This case needs to be speedily dismissed with prejudice.

You cannot sell a sandwich by claiming that it contains meat, if the fact is that it does not contain mean. You cannot sell a book by stating that it tells the facts (veracity) if it does not. It is not a question of free speech, it is a question of deceit, fraud, cheating.”Congratulations” to the USA for such a president!


I am afraid you continue to miss the point. No one is trying to suppress anything. Let them give the buyers who believed the marketing and bought it only to find out it was not true their money back.


If you think these plaintiffs protesteth too much, you really should read what Dennis Ross, Ken Stein, and others who “were there” had to write about what Mr. Carter did with this book.

Shmuel says:

Six of one, half a dozen of the other, Daniel. Even intentional, outright lying in a book is not — and absolutely should not be — legally actionable grounds for providing a refund. And by Schoen’s own admission, the motivation here has nothing at all to do with being concerned about people’s failure to get their money’s worth.

Carter was one of the worst presidents we ever had. During his watch, there was no improvement in the economy, and there were losses in esteem in the rest of the USA. Losing Iran, we were the joke of the world, except in Israel. The day that Reagan got in, our hostages were released. Then, under his economics, the US prospered. It took Clinton only 8 years to let it all go.

BH in Iowa says:

Dhimmi Carter indeed has the right to be a fool. He does not have the right to incite.

On the other hand what about the free speech of Israel representitives and supporters?

The answer:

Rabbi Tony Jutner says:

It doesnt matter whether Carter was deliberately lying or not. His goal of dismantling zionism should be supported by all progressive peoples. Carter may be acting in accordance with deep seated religious beliefs, in that Jews need to suffer because they rejected Jesus. While I personally reject that belief, I respect Carter’s right to hold it if that is the case. I hope Carter and Goldstone get Nobel Prizes for opposing zionism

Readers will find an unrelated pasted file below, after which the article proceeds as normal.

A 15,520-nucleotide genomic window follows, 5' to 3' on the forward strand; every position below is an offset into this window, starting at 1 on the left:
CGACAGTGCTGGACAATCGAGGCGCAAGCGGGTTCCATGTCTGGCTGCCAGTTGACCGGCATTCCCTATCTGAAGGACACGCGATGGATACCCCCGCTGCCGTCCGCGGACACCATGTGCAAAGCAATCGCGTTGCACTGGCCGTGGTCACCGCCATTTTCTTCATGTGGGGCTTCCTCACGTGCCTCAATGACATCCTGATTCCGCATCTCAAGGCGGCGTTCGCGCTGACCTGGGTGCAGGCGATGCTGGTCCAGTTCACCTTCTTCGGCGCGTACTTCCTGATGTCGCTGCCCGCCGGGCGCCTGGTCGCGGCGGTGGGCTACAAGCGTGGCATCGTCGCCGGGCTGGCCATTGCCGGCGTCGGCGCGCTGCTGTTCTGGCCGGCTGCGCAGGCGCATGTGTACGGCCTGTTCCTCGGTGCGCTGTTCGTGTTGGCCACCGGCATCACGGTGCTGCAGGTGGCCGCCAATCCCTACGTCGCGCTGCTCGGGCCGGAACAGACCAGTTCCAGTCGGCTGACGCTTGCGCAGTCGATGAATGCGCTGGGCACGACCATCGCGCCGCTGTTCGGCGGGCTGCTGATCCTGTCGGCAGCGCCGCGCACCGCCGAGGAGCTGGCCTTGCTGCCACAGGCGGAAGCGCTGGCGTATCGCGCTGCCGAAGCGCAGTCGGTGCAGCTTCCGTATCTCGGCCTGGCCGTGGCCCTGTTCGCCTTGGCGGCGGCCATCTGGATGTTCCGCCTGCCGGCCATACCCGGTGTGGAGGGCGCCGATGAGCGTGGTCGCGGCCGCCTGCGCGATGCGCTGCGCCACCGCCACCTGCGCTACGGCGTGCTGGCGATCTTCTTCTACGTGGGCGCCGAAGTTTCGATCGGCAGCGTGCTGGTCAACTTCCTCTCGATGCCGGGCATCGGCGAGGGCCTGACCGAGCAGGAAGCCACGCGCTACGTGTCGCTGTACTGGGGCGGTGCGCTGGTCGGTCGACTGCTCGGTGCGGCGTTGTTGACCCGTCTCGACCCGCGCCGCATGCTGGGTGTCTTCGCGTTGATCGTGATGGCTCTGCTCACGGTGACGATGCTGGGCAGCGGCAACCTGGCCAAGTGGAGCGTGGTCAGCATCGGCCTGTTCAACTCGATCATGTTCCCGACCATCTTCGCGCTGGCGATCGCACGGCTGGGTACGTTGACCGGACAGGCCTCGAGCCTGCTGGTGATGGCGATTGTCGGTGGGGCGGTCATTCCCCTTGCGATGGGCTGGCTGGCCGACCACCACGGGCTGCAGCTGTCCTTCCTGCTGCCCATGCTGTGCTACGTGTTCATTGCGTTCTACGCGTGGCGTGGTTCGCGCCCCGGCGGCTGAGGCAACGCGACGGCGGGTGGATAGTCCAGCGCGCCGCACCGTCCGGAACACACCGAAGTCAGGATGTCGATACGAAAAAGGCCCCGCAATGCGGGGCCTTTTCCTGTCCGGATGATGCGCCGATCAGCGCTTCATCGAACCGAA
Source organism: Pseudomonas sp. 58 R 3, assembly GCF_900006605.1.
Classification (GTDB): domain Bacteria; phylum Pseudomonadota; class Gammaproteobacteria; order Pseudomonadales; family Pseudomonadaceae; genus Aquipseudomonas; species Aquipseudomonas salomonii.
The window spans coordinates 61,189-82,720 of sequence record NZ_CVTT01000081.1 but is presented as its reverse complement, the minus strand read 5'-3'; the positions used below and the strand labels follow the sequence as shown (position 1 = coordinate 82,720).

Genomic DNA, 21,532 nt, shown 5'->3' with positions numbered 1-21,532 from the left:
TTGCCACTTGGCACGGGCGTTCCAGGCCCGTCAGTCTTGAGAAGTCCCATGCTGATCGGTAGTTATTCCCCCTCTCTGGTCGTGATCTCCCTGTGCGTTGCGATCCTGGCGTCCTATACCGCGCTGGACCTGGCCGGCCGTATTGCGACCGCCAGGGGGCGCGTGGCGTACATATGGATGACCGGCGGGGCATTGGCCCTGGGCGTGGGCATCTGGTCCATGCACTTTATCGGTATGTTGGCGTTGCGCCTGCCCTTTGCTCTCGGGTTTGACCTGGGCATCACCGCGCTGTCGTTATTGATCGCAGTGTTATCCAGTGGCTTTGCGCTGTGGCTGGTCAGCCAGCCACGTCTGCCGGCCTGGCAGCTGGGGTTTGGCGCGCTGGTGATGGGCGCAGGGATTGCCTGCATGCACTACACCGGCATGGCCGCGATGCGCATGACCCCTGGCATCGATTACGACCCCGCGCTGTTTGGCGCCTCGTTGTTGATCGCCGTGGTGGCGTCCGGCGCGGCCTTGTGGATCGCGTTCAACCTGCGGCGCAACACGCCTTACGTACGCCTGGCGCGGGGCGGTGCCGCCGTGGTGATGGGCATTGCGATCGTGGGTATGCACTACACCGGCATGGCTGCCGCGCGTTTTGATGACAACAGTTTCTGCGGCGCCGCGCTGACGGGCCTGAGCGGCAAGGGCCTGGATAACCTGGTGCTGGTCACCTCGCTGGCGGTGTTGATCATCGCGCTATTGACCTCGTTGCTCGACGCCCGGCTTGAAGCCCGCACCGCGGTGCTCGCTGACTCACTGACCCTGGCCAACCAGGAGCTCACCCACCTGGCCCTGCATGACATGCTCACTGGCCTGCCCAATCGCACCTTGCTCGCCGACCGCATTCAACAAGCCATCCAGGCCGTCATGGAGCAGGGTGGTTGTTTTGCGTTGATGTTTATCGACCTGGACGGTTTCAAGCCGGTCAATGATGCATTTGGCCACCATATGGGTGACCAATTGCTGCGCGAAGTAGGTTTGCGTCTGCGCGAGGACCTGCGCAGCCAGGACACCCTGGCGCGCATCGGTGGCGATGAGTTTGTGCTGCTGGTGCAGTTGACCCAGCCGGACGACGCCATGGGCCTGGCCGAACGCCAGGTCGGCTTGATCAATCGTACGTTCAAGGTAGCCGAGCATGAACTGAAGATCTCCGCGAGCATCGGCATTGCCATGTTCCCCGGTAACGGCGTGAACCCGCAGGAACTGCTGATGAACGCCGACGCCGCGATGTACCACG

I am afraid you misunderstood me; perhaps not. I want to make sure, though, that I am clear on one point you address most recently. The case certainly is in part about people not getting their money’s worth, just as it is about a company seeking to take that money by promoting the book as a completely factual account of the events depicted. It intentionally marketed it to an audience who wanted a true account and they knew that is not what they were providing for the $27.00. They could have marketed it as a novel by Carter, but that would have appealed to a different audience and undoubtedly not been as lucrative. So for the class members it is about not getting their money’s worth, along with not wanting to be misled, cheated, etc. An easy remedy for the company is to reimburse their money. As in any consumer transaction, protected by very important consumer protection laws, one ought to hope that a bookseller can’t hawk its goods with a claim they know without question is not true and then have it be just tough luck when experts bust the author whose book they made $27 selling as true, and expose him as a liar. They wouldn’t have gotten what the company promised them they were getting for the $27.00. As one of the comments above indicated, he has the right to lie or say whatever he would like and everyone ought to defend that right, but not to trick people in order to take their money and advance his agenda.

Finally, you write that lying is not actionable for purposes of getting a refund. I am not sure where you got that notion generally. If it were accurate, all of the consumer protection laws of this nature would go out the window and I can assure you they were enacted to serve an important purpose. Again, though, it is not the lying about the events in the book that makes this actionable. It is lying and then getting people to pay $27 for it by telling them it is all true, when the writer and publisher know that is not so.

BH in Iowa says:

Calling Bullshit on “Rabbi Tony Jutner”

Troll Fail.

chumpsky says:

Carter always was and always will be a sycophant and his favorite bell to ring is lightly frosted antisemitism. If he lied he should be prosecuted for fraud like anyone who makes false allegations. If he didn’t lie he should not. That of course should be determined by educated IMPARTIAL judges (where ever those can be found.) I’ll have to await a verdict as I don’t think I have the stomach for reading anything that man writes or any other enemy (YES, enemy) of Israel.